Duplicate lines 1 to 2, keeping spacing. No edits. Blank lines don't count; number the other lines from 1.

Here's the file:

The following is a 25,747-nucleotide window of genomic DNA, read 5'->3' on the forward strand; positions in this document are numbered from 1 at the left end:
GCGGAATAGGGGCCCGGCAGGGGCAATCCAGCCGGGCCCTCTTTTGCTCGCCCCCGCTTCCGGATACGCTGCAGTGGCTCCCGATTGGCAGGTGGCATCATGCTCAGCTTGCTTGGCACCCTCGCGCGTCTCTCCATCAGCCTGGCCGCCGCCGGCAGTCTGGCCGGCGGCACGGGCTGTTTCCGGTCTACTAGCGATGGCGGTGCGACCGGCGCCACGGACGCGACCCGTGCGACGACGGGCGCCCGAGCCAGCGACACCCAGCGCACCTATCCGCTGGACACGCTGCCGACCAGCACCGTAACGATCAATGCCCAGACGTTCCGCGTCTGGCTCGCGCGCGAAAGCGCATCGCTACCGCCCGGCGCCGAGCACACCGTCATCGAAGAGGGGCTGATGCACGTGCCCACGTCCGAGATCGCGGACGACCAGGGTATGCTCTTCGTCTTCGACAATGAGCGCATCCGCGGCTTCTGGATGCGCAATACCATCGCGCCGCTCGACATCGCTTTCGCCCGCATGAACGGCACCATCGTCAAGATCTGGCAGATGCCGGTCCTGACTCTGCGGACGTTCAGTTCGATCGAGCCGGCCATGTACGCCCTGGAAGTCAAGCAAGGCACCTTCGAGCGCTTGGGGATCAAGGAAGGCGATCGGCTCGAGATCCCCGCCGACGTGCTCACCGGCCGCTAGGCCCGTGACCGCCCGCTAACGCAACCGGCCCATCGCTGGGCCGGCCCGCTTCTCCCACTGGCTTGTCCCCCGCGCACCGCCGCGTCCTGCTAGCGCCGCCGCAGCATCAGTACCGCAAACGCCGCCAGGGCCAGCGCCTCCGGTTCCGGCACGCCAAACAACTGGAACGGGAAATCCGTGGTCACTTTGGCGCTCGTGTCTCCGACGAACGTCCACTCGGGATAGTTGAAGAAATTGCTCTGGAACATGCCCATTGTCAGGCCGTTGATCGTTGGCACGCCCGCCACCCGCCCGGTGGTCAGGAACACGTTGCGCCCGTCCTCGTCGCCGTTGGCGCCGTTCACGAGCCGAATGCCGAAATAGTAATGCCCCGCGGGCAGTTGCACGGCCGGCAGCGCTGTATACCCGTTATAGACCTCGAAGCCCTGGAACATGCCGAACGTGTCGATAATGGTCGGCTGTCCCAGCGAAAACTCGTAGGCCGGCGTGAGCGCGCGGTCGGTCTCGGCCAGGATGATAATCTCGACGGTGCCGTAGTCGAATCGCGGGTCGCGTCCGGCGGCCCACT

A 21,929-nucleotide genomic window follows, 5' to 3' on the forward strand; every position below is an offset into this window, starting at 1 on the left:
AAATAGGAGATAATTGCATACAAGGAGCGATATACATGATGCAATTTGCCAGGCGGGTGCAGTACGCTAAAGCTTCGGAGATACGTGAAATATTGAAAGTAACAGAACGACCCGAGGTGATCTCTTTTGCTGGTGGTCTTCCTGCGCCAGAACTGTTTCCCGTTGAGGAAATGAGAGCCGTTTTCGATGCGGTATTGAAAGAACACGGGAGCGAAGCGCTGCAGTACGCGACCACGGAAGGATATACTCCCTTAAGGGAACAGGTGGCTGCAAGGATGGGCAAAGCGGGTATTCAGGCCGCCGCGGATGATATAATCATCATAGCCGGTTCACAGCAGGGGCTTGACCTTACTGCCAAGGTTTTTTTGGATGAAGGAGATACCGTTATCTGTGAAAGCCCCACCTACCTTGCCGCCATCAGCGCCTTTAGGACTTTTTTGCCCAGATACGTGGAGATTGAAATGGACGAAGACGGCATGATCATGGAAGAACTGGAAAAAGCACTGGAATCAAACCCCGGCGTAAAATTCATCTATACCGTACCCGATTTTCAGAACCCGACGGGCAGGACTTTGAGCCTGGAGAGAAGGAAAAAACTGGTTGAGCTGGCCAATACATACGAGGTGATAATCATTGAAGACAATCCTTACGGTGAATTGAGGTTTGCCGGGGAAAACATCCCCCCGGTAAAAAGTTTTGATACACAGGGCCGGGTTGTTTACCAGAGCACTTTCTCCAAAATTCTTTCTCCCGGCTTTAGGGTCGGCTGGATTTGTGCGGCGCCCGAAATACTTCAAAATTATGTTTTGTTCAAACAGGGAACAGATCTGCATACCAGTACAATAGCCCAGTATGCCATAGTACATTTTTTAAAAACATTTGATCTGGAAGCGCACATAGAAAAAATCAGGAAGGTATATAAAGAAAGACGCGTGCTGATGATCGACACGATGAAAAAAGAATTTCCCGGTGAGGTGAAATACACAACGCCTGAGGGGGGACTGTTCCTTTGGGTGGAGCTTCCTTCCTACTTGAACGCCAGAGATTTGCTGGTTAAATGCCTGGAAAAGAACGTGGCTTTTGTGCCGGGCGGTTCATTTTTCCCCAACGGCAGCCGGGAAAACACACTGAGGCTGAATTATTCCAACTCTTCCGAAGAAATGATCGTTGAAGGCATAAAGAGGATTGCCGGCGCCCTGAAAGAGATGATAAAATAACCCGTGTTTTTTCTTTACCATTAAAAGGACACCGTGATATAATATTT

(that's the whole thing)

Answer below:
The following is a 25,747-nucleotide window of genomic DNA, read 5'->3' on the forward strand; positions in this document are numbered from 1 at the left end:
GCGGAATAGGGGCCCGGCAGGGGCAATCCAGCCGGGCCCTCTTTTGCTCGCCCCCGCTTCCGGATACGCTGCAGTGGCTCCCGATTGGCAGGTGGCATCATGCTCAGCTTGCTTGGCACCCTCGCGCGTCTCTCCATCAGCCTGGCCGCCGCCGGCAGTCTGGCCGGCGGCACGGGCTGTTTCCGGTCTACTAGCGATGGCGGTGCGACCGGCGCCACGGACGCGACCCGTGCGACGACGGGCGCCCGAGCCAGCGACACCCAGCGCACCTATCCGCTGGACACGCTGCCGACCAGCACCGTAACGATCAATGCCCAGACGTTCCGCGTCTGGCTCGCGCGCGAAAGCGCATCGCTACCGCCCGGCGCCGAGCACACCGTCATCGAAGAGGGGCTGATGCACGTGCCCACGTCCGAGATCGCGGACGACCAGGGTATGCTCTTCGTCTTCGACAATGAGCGCATCCGCGGCTTCTGGATGCGCAATACCATCGCGCCGCTCGACATCGCTTTCGCCCGCATGAACGGCACCATCGTCAAGATCTGGCAGATGCCGGTCCTGACTCTGCGGACGTTCAGTTCGATCGAGCCGGCCATGTACGCCCTGGAAGTCAAGCAAGGCACCTTCGAGCGCTTGGGGATCAAGGAAGGCGATCGGCTCGAGATCCCCGCCGACGTGCTCACCGGCCGCTAGGCCCGTGACCGCCCGCTAACGCAACCGGCCCATCGCTGGGCCGGCCCGCTTCTCCCACTGGCTTGTCCCCCGCGCACCGCCGCGTCCTGCTAGCGCCGCCGCAGCATCAGTACCGCAAACGCCGCCAGGGCCAGCGCCTCCGGTTCCGGCACGCCAAACAACTGGAACGGGAAATCCGTGGTCACTTTGGCGCTCGTGTCTCCGACGAACGTCCACTCGGGATAGTTGAAGAAATTGCTCTGGAACATGCCCATTGTCAGGCCGTTGATCGTTGGCACGCCCGCCACCCGCCCGGTGGTCAGGAACACGTTGCGCCCGTCCTCGTCGCCGTTGGCGCCGTTCACGAGCCGAATGCCGAAATAGTAATGCCCCGCGGGCAGTTGCACGGCCGGCAGCGCTGTATACCCGTTATAGACCTCGAAGCCCTGGAACATGCCGAACGTGTCGATAATGGTCGGCTGTCCCAGCGAAAACTCGTAGGCCGGCGTGAGCGCGCGGTCGGTCTCGGCCAGGATGATAATCTCGACGGTGCCGTAGTCGAATCGCGGGTCGCGTCCGGCGGCCCACT